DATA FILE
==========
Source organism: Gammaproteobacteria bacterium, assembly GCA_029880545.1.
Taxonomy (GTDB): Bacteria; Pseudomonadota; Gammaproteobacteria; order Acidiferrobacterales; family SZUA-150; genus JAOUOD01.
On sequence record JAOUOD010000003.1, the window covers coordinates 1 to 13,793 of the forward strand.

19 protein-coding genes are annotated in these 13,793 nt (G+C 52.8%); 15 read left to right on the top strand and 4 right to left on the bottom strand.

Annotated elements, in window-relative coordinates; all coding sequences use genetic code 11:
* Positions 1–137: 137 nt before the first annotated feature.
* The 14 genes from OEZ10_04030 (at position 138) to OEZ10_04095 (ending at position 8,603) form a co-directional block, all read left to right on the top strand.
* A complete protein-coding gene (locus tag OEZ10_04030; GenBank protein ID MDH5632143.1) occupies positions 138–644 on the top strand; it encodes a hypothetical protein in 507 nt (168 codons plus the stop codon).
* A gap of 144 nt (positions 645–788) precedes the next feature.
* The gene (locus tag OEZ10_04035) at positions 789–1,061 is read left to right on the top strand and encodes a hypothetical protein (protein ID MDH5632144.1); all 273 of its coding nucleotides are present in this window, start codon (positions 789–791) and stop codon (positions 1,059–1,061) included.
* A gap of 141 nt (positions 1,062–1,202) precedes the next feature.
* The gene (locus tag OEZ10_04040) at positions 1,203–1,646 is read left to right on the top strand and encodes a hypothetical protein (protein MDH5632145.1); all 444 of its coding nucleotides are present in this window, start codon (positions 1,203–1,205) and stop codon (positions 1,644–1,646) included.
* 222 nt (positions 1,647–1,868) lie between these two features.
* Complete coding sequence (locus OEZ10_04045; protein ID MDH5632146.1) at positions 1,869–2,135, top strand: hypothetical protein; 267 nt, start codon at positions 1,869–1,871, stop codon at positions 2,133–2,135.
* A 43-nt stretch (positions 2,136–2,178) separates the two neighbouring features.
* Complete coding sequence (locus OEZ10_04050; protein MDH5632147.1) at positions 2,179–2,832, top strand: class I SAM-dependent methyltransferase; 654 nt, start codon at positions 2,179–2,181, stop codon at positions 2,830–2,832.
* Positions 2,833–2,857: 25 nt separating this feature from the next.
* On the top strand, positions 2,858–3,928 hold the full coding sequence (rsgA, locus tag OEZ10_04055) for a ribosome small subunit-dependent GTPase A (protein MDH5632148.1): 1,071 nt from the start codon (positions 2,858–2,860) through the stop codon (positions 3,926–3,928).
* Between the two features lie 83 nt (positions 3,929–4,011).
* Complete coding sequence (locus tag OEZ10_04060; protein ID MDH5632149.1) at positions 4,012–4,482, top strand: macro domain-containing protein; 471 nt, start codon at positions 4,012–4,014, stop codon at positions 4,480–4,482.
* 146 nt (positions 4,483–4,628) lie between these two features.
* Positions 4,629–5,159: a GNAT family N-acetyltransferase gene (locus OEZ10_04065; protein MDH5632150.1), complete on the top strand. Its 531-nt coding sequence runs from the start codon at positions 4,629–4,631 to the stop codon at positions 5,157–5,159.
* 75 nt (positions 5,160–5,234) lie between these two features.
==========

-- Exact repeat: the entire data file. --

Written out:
Source organism: Gammaproteobacteria bacterium, assembly GCA_029880545.1.
Taxonomy (GTDB): Bacteria; Pseudomonadota; Gammaproteobacteria; order Acidiferrobacterales; family SZUA-150; genus JAOUOD01.
On sequence record JAOUOD010000003.1, the window covers coordinates 1 to 13,793 of the forward strand.

19 protein-coding genes are annotated in these 13,793 nt (G+C 52.8%); 15 read left to right on the top strand and 4 right to left on the bottom strand.

Annotated elements, in window-relative coordinates; all coding sequences use genetic code 11:
* Positions 1–137: 137 nt before the first annotated feature.
* The 14 genes from OEZ10_04030 (at position 138) to OEZ10_04095 (ending at position 8,603) form a co-directional block, all read left to right on the top strand.
* A complete protein-coding gene (locus tag OEZ10_04030; GenBank protein ID MDH5632143.1) occupies positions 138–644 on the top strand; it encodes a hypothetical protein in 507 nt (168 codons plus the stop codon).
* A gap of 144 nt (positions 645–788) precedes the next feature.
* The gene (locus tag OEZ10_04035) at positions 789–1,061 is read left to right on the top strand and encodes a hypothetical protein (protein ID MDH5632144.1); all 273 of its coding nucleotides are present in this window, start codon (positions 789–791) and stop codon (positions 1,059–1,061) included.
* A gap of 141 nt (positions 1,062–1,202) precedes the next feature.
* The gene (locus tag OEZ10_04040) at positions 1,203–1,646 is read left to right on the top strand and encodes a hypothetical protein (protein MDH5632145.1); all 444 of its coding nucleotides are present in this window, start codon (positions 1,203–1,205) and stop codon (positions 1,644–1,646) included.
* 222 nt (positions 1,647–1,868) lie between these two features.
* Complete coding sequence (locus OEZ10_04045; protein ID MDH5632146.1) at positions 1,869–2,135, top strand: hypothetical protein; 267 nt, start codon at positions 1,869–1,871, stop codon at positions 2,133–2,135.
* A 43-nt stretch (positions 2,136–2,178) separates the two neighbouring features.
* Complete coding sequence (locus OEZ10_04050; protein MDH5632147.1) at positions 2,179–2,832, top strand: class I SAM-dependent methyltransferase; 654 nt, start codon at positions 2,179–2,181, stop codon at positions 2,830–2,832.
* Positions 2,833–2,857: 25 nt separating this feature from the next.
* On the top strand, positions 2,858–3,928 hold the full coding sequence (rsgA, locus tag OEZ10_04055) for a ribosome small subunit-dependent GTPase A (protein MDH5632148.1): 1,071 nt from the start codon (positions 2,858–2,860) through the stop codon (positions 3,926–3,928).
* Between the two features lie 83 nt (positions 3,929–4,011).
* Complete coding sequence (locus tag OEZ10_04060; protein ID MDH5632149.1) at positions 4,012–4,482, top strand: macro domain-containing protein; 471 nt, start codon at positions 4,012–4,014, stop codon at positions 4,480–4,482.
* 146 nt (positions 4,483–4,628) lie between these two features.
* Positions 4,629–5,159: a GNAT family N-acetyltransferase gene (locus OEZ10_04065; protein MDH5632150.1), complete on the top strand. Its 531-nt coding sequence runs from the start codon at positions 4,629–4,631 to the stop codon at positions 5,157–5,159.
* 75 nt (positions 5,160–5,234) lie between these two features.